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(Pawel Dwulit/The Canadian Press)
(Pawel Dwulit/The Canadian Press)

Quebec looks to Australia as it mulls stricter cigarette packaging rules Add to ...

On Dec. 1, 2012, Australia became the first country to implement a law requiring all cigarette packages to have plain packaging with health warnings that cover the majority of the front (75 per cent) and back (90 per cent). A study conducted during the transition period found that consumers were more likely to associate plain packages with lower-quality tobacco, rate quitting as a higher priority in their lives and support the new packages.

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This week, a National Assembly committee in Quebec is hearing from prominent speakers as it considers an update to the Quebec Tobacco Act. The Coalition québécoise pour le contrôle du tabac (the Quebec Coalition for Tobacco Control) has invited former Australian attorney-general Nicola Roxon to speak about the Australian experience. Along with Roxon and the Quebec Coalition for Tobacco Control, the committee will hear from the Canadian Cancer Society, the owners of bars, pubs and taverns and the Canadian Association of Convenience Stores, among others.

Nicola Roxon spoke with The Globe and Mail via telephone.

What points are you keen to make in Quebec this week?

Canada has actually been leading in this area and we’re keen to see that continue. In countries like ours where advertising and sponsorship are banned, the tobacco industry has been using their packs to get around those laws, increasingly making them more colourful, different shapes, designed to look like your iPod or to look like a pretty little pack of tampons. The packs basically became mobile billboards and every smoker, when taking them out of their pocket or out of their purse, is really advertising to all their friends and colleagues. It is good health policy, it’s good economic policy and actually it’s good politics.

Is there evidence that the look of the package influences consumers?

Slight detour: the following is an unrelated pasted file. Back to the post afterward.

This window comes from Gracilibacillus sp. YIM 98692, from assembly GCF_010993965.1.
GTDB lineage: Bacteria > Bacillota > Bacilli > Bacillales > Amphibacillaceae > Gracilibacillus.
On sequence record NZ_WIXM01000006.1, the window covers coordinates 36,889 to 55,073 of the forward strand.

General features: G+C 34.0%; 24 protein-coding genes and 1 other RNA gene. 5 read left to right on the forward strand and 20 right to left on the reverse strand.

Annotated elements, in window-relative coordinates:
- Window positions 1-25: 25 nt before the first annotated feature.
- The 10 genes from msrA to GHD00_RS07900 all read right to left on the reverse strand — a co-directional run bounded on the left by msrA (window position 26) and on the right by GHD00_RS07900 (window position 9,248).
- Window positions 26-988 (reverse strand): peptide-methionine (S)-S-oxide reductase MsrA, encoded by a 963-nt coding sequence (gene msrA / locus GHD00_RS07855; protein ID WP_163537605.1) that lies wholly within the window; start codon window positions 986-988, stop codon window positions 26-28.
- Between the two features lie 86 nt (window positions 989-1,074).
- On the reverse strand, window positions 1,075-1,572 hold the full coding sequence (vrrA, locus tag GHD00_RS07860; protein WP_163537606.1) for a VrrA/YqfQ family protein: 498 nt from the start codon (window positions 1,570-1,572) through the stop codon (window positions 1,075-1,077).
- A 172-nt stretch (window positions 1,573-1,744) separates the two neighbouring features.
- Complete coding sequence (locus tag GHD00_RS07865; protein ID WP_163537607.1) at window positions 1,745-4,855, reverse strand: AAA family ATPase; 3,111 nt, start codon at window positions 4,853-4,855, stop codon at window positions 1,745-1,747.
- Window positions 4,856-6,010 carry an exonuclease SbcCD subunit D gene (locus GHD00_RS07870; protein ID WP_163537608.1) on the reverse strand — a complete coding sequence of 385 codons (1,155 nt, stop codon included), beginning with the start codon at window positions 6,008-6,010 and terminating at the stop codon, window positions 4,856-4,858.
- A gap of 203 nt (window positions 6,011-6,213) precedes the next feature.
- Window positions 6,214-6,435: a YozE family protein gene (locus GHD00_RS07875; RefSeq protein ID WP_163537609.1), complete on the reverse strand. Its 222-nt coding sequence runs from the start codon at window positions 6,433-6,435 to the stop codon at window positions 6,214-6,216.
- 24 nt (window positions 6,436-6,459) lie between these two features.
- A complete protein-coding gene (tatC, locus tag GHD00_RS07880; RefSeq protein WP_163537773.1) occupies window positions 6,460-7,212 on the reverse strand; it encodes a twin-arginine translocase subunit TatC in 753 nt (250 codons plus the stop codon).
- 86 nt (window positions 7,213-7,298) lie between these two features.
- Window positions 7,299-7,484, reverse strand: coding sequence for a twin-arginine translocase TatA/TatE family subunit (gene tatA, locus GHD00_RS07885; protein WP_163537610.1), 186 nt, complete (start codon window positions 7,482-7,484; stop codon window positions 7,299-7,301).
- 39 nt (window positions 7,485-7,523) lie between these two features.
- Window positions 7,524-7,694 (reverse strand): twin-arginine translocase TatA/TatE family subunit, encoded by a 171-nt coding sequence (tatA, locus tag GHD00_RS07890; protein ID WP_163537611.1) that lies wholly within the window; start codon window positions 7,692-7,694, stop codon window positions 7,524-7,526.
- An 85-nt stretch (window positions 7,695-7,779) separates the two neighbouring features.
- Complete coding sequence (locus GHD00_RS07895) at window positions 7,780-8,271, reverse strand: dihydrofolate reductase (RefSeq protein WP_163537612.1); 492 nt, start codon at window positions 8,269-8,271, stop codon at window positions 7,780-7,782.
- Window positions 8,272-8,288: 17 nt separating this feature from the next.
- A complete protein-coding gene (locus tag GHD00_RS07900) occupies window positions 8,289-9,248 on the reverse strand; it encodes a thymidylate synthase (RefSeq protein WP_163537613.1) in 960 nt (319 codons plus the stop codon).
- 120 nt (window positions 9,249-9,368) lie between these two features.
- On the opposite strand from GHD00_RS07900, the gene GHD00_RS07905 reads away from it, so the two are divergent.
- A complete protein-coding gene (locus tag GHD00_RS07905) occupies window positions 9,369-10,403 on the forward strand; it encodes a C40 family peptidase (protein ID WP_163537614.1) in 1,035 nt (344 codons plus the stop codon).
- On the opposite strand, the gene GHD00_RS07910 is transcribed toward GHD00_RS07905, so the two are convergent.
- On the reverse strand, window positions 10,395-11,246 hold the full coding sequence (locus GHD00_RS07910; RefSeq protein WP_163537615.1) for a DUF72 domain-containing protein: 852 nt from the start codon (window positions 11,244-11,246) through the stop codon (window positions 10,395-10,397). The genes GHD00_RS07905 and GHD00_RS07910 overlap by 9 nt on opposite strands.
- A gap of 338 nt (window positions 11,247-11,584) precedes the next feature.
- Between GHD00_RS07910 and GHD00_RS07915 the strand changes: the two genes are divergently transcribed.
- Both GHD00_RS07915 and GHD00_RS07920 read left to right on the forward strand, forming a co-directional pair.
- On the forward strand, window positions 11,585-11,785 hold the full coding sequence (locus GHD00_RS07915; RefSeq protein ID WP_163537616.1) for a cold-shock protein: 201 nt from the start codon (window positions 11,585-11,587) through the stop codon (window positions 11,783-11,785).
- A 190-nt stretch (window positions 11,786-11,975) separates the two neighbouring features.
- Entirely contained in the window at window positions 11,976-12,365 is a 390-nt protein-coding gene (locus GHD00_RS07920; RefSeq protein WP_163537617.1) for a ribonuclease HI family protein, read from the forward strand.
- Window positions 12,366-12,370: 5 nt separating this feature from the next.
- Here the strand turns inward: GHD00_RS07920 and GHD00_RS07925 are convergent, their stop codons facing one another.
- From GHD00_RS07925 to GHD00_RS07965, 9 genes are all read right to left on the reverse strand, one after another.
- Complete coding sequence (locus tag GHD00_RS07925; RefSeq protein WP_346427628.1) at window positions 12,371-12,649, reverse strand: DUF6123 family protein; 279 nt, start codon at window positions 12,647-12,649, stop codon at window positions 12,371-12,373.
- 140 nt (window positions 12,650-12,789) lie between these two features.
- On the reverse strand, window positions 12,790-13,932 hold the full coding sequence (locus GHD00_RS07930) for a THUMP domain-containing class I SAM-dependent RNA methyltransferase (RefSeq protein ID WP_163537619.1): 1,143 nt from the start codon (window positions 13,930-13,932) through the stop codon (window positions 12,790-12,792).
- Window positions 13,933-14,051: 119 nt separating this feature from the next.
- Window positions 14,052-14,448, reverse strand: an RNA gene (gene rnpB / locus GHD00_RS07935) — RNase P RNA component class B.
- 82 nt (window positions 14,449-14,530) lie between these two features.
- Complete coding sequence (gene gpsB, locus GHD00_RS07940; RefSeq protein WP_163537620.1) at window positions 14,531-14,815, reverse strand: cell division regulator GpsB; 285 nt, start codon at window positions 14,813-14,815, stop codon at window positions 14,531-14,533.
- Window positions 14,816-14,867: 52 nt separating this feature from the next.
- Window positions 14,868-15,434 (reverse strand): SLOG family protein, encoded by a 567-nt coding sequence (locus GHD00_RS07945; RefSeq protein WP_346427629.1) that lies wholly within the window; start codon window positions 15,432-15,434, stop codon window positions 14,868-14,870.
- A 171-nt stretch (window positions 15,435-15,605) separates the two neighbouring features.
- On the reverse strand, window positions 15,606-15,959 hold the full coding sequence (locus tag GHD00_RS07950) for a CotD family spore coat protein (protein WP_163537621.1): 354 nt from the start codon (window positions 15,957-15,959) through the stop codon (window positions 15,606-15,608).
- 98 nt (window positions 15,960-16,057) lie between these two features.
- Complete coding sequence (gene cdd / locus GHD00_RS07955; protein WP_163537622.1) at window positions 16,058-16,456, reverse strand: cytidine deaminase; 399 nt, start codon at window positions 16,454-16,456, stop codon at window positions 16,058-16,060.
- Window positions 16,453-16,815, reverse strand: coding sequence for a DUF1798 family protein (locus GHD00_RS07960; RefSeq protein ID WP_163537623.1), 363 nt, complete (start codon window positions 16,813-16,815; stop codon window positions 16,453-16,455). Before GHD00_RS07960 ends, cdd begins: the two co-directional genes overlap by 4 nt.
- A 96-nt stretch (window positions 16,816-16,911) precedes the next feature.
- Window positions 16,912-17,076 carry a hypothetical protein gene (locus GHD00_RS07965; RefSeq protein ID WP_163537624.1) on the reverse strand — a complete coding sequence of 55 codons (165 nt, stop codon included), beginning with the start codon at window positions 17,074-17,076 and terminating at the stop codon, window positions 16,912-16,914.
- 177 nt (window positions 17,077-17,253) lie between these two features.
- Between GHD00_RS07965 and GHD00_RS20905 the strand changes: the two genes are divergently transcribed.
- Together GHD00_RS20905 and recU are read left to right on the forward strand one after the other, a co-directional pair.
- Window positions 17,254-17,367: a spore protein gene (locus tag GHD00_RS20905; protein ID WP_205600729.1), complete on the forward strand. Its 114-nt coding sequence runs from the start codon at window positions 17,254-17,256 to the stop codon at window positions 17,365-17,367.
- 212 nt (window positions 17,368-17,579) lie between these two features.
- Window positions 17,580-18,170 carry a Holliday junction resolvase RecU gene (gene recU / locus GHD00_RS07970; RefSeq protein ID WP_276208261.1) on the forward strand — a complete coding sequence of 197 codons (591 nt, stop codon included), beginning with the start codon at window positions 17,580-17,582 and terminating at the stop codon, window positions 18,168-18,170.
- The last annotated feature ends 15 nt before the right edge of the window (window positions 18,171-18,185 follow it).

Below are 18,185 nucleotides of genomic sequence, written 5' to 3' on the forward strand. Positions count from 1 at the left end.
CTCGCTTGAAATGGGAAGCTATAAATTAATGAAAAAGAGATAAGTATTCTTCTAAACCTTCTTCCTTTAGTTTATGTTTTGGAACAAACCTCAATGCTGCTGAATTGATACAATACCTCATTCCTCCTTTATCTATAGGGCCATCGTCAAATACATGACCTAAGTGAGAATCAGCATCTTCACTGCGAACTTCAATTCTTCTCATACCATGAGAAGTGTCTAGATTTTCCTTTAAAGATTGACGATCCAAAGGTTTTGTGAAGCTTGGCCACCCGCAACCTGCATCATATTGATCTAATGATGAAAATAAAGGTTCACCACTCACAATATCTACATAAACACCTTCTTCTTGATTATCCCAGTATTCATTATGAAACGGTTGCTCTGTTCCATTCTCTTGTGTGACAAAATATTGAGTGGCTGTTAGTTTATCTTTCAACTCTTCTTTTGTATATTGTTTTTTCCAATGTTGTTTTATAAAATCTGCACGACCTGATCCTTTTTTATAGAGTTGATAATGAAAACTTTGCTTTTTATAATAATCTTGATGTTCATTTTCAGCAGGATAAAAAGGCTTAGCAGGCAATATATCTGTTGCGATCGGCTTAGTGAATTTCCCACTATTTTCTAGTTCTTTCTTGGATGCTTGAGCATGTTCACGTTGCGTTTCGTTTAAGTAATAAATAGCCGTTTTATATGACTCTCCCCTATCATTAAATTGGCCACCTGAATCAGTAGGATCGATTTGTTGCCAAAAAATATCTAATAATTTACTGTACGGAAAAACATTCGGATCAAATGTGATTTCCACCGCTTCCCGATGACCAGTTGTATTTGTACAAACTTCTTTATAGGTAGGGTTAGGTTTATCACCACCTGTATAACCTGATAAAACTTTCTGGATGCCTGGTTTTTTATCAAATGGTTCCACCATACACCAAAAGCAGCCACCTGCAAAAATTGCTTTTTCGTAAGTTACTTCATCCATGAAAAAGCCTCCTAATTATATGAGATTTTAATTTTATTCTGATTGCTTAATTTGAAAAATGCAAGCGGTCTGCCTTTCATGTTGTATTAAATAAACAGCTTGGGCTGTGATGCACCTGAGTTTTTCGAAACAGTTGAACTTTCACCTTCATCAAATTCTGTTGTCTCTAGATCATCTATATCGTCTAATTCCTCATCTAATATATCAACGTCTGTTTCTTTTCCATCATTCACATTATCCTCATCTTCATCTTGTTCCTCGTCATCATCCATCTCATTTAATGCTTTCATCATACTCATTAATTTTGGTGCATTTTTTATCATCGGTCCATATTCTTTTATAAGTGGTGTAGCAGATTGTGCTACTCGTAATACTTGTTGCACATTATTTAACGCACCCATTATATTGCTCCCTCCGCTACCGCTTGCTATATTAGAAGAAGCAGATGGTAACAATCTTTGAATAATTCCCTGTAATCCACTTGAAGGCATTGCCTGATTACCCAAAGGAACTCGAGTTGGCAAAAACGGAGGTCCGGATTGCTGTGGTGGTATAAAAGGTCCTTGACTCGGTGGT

Yes. What was presented to us was, at that stage, nearly 20 different bits of research that had tested the effect it had on people if there were different packs – if they were plain, if there were health warnings, if there were colours with the health warnings, etc. They showed that it would make a difference and, intuitively, everyone gets that. Companies spend a lot of money to design their packs for a reason.

Research shows that plain packages have an impact. What’s still unknown?

What we don’t yet know, because it’s too early, is the impact on young or new smokers, and obviously that’s the main game because people who are already severely addicted are not necessarily going to be persuaded whatever the packs are – the main focus is stopping new people from being enticed to the product.

How important was public support in the implementation of plain packing in Australia?

Often in politics you get a choice between something that you know is good policy – going to have a good health outcome – but might be a difficult thing to sell to the public.

In this instance, actually you don’t have to choose – it’s both good for health policy and also good for economic policy because if you can reduce the harms of tobacco you don’t spend as many billions of dollars treating people with tobacco-related disease.

What were some of the barriers the tobacco companies put up in Australia?

Almost all of their complaints were proved to be untrue or unfounded. One of them was, “It’s going to take retailers an awful lot of time when someone comes into the shop, they won’t be able to easily find the packet because they won’t be able to see which one’s blue or which one’s red,” so they did some research timing how long it took. They got undercover customers doing this and it actually was slightly

quicker.

How difficult would you describe the fight to get this implemented, on a scale from 1 being not difficult to 10 being the most difficult?

In terms of legal decision-making and ability to get it through government, it was at the 1 rather than the 10. We had very strong support across the government and Parliament. In terms of implementing it, it was probably more at 4 or 5 because it was complex. This had very visible opponents who had a lot of money to be able to spend and I think they thought they could intimidate us not to go ahead with it. So it took determination at level 20 out of 10 but the degree of difficulty actually was not that hard.

I came here to get the message through that Australia has followed Canada in so many other tobacco-control measures and we would just be keen for the Canadians to join us again at the front on this.

This interview has been edited and condensed.

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